- Cahill (7)
- Kane (39)
- Iwobi (47)
England beat Nigeria 2-1 in an international friendly that provided further clues as to the team Gareth Southgate could favour at the World Cup. Chelsea defender Gary Cahill, returning to the squad, got the Three Lions off to a quick start with a powerful header in the seventh minute, before Tottenham’s Harry Kane doubled the lead approaching half-time. Arsenal midfielder Alex Iwobi gave the visitors hope at the start of the second half, but it was an otherwise mostly comfortable evening for England. Here, our professional coaches analyse the tactics and key moments from the action at Wembley.
England set up in a flexible formation that most resembled a 3-3-3-1, with Eric Dier the solitary holding midfielder. Kieran Trippier and Ashley Young provided the width while Dele Alli, Raheem Sterling and Jesse Lingard supported Harry Kane in attack. This was an extremely fluid set-up that saw many interchanges of position throughout the game.
The movement of the front four was England’s most dangerous form of attack. They created a number of chances in the first half, as a result of runs from deep that Nigeria found difficult to track. Sterling was particularly effective in bursting forward from deep – with better end product, the Manchester City attacker could have got himself a couple of goals.
During the build-up phase, it was not uncommon to see one of the attacking midfielders – usually Alli or Lingard – drop in centrally to help Dier and provide an extra option to ensure a clean start to their attacking play. This would attract the attention of the Nigerian midfield and open up opportunities for more dangerous penetration – such as Kane to feet or Sterling in behind.
Out of possession, England would look to press Nigeria in a 5-3-2 formation in which Sterling joined Kane in the first line of the press. When Nigeria progressed into the attacking half and occupied wide areas with the ball, the full-back on that side – either Young or Trippier – would push into the second line of the press. The back three and opposite full-back then moved across to create a solid back four.
In this eventuality, it was crucial that England’s central midfielders didn’t get pulled too far apart to increase the space they had to cover defensively. When the ball would switch to the other flank, this process was repeated with the opposite full-back, in effect creating a flat 4-4-2 shape in defence.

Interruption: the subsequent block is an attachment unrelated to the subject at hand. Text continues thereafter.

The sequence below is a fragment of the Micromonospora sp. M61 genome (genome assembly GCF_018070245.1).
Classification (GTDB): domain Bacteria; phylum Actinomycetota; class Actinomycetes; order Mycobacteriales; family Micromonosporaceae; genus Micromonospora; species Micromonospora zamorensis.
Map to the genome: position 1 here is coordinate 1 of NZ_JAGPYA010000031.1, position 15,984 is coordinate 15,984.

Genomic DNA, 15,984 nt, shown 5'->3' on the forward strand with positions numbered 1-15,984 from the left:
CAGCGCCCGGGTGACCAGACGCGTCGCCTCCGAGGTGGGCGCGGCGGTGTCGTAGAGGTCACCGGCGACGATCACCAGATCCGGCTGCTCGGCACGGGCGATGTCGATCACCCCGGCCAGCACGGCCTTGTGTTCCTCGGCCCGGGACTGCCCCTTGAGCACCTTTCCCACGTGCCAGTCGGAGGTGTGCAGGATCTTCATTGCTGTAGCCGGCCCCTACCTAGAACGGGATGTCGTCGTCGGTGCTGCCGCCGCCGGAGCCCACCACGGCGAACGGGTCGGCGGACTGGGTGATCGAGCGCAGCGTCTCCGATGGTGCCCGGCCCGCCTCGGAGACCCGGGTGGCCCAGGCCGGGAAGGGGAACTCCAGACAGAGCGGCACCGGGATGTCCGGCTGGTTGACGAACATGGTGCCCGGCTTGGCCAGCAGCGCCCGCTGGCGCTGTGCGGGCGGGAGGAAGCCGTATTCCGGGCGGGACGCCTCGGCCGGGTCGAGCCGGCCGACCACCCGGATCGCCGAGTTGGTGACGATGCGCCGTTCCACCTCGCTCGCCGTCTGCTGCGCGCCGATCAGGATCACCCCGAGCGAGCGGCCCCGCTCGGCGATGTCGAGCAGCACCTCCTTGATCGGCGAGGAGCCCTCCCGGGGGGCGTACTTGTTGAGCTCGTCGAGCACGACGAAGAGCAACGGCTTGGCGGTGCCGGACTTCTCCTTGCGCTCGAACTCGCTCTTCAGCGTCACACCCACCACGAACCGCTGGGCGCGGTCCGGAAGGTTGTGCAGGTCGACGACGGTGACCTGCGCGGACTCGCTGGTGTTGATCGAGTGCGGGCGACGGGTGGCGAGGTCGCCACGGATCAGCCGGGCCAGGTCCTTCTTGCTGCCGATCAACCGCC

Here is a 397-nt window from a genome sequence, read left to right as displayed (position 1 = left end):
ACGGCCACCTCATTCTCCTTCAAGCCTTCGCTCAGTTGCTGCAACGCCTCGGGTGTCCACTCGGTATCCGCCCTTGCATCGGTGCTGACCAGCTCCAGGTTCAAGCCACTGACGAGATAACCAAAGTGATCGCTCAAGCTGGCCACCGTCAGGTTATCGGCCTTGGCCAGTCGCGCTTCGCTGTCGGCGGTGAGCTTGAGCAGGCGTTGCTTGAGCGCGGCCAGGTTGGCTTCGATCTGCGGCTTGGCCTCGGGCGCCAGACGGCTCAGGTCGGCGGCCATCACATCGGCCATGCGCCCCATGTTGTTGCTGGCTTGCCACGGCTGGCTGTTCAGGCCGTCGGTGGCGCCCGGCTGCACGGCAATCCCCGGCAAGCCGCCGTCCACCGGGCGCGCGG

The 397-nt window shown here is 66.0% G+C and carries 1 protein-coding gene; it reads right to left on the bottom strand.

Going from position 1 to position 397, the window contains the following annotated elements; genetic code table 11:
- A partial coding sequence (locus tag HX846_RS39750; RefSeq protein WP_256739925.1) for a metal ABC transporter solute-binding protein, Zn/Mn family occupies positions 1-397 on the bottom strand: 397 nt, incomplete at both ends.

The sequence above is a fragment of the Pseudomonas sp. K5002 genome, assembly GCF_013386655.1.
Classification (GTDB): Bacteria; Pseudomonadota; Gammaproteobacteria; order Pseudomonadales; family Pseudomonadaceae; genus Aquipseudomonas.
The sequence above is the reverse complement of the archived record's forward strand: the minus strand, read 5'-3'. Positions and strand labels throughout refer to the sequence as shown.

Despite a number of substitutions in the second half, there were no major changes to this strategy. That said, the introductions of Danny Welbeck and Marcus Rashford did see England’s forward line increase their vertical stretching of the pitch, which created more gaps for traditional runs in behind.
Ruben Loftus-Cheek and Fabian Delph joined Dier in midfield, and the formation took on more of a conventional 3-5-2 in the closing stages. Loftus-Cheek and Delph were nonetheless encouraged to get forward, though they couldn’t help England to extend their lead beyond the single goal and the game ended 2-1.
England set up in a 3-3-3-1 formation, although Kieran Trippier and Ashley Young would sometimes move to higher lines to provide width in the final third.
It was fairly common for one of England’s attacking midfielders – here, Dele Alli – to drop on to the same line as Eric Dier in order to ensure a clean build-up.
Harry Kane could often be found dropping deep, which would trigger one or more of the attacking midfielders to move ahead of him.
One of England’s key strategies in the first half was to utilise runs from deep. Raheem Sterling was particularly effective in this regard.